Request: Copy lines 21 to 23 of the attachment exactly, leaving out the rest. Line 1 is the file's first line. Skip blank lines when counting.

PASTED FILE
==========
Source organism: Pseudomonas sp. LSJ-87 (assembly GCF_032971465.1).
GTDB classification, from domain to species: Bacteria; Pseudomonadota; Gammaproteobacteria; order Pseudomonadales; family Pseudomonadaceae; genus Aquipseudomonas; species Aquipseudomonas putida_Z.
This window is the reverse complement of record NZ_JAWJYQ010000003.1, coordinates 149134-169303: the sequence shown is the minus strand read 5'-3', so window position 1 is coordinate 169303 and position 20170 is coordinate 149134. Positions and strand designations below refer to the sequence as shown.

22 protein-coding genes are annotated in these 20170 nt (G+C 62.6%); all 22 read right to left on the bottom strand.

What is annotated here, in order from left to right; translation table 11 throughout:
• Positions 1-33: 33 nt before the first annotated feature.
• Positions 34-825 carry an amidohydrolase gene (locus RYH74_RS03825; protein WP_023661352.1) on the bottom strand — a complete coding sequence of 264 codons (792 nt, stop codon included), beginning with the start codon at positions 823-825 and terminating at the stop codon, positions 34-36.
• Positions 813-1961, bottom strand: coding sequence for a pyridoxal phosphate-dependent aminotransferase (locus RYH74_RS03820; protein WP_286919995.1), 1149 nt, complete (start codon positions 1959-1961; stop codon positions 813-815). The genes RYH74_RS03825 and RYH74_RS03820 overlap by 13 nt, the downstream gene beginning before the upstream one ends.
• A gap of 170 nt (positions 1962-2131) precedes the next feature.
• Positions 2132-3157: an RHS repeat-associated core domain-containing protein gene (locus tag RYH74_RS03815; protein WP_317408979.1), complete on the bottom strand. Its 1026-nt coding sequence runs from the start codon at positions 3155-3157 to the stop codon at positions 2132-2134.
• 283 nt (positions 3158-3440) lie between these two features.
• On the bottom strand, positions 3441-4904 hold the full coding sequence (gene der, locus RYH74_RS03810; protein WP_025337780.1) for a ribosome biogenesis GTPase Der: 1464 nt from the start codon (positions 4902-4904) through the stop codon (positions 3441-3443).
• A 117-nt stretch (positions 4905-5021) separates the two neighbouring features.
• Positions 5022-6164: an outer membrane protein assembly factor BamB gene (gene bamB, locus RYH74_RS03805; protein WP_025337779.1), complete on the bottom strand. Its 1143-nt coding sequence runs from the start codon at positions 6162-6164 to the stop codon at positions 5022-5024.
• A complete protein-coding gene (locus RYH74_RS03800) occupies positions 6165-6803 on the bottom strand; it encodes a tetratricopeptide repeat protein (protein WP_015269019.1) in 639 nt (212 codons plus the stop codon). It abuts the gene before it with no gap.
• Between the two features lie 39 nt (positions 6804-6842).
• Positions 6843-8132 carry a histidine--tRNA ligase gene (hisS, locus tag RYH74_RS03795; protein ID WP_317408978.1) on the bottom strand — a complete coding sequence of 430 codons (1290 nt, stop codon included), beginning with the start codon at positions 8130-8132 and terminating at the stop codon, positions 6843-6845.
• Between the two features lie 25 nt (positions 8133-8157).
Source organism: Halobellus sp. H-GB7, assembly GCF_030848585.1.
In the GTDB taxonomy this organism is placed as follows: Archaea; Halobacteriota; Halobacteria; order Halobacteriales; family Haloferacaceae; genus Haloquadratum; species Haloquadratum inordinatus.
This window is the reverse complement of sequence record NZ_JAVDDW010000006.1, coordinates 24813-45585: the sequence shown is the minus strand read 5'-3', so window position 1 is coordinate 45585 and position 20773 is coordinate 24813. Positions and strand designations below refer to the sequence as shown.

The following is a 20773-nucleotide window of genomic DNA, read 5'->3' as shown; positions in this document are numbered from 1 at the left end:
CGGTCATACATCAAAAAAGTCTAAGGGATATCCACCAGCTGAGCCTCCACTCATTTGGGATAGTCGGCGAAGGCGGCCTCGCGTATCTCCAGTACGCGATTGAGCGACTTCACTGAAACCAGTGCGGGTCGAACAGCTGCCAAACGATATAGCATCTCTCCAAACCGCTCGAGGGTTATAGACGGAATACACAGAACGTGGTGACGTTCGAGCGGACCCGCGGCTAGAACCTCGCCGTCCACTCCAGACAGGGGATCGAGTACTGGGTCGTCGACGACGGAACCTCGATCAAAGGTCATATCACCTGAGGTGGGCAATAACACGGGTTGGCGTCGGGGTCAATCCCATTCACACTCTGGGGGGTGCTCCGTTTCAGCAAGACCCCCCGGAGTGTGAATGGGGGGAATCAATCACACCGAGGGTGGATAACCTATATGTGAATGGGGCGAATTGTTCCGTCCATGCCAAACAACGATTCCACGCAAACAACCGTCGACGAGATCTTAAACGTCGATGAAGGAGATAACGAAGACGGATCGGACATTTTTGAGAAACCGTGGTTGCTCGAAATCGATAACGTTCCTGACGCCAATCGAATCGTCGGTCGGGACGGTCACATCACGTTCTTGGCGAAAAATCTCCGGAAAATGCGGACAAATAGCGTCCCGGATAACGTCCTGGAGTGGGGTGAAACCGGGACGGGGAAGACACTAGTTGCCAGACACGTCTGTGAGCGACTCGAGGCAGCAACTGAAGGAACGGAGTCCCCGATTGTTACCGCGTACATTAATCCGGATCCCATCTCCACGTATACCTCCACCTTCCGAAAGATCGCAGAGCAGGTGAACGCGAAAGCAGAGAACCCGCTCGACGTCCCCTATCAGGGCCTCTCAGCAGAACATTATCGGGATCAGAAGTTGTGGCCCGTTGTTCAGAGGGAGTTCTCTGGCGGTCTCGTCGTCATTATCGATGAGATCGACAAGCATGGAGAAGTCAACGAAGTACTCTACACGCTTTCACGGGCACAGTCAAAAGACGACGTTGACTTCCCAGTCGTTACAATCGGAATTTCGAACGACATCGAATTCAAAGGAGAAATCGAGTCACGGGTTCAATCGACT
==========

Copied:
This window is the reverse complement of sequence record NZ_JAVDDW010000006.1, coordinates 24813-45585: the sequence shown is the minus strand read 5'-3', so window position 1 is coordinate 45585 and position 20773 is coordinate 24813. Positions and strand designations below refer to the sequence as shown.

The following is a 20773-nucleotide window of genomic DNA, read 5'->3' as shown; positions in this document are numbered from 1 at the left end:
CGGTCATACATCAAAAAAGTCTAAGGGATATCCACCAGCTGAGCCTCCACTCATTTGGGATAGTCGGCGAAGGCGGCCTCGCGTATCTCCAGTACGCGATTGAGCGACTTCACTGAAACCAGTGCGGGTCGAACAGCTGCCAAACGATATAGCATCTCTCCAAACCGCTCGAGGGTTATAGACGGAATACACAGAACGTGGTGACGTTCGAGCGGACCCGCGGCTAGAACCTCGCCGTCCACTCCAGACAGGGGATCGAGTACTGGGTCGTCGACGACGGAACCTCGATCAAAGGTCATATCACCTGAGGTGGGCAATAACACGGGTTGGCGTCGGGGTCAATCCCATTCACACTCTGGGGGGTGCTCCGTTTCAGCAAGACCCCCCGGAGTGTGAATGGGGGGAATCAATCACACCGAGGGTGGATAACCTATATGTGAATGGGGCGAATTGTTCCGTCCATGCCAAACAACGATTCCACGCAAACAACCGTCGACGAGATCTTAAACGTCGATGAAGGAGATAACGAAGACGGATCGGACATTTTTGAGAAACCGTGGTTGCTCGAAATCGATAACGTTCCTGACGCCAATCGAATCGTCGGTCGGGACGGTCACATCACGTTCTTGGCGAAAAATCTCCGGAAAATGCGGACAAATAGCGTCCCGGATAACGTCCTGGAGTGGGGTGAAACCGGGACGGGGAAGACACTAGTTGCCAGACACGTCTGTGAGCGACTCGAGGCAGCAACTGAAGGAACGGAGTCCCCGATTGTTACCGCGTACATTAATCCGGATCCCATCTCCACGTATACCTCCACCTTCCGAAAGATCGCAGAGCAGGTGAACGCGAAAGCAGAGAACCCGCTCGACGTCCCCTATCAGGGCCTCTCAGCAGAACATTATCGGGATCAGAAGTTGTGGCCCGTTGTTCAGAGGGAGTTCTCTGGCGGTCTCGTCGTCATTATCGATGAGATCGACAAGCATGGAGAAGTCAACGAAGTACTCTACACGCTTTCACGGGCACAGTCAAAAGACGACGTTGACTTCCCAGTCGTTACAATCGGAATTTCGAACGACATCGAATTCAAAGGAGAAATCGAGTCACGGGTTCAATCGACT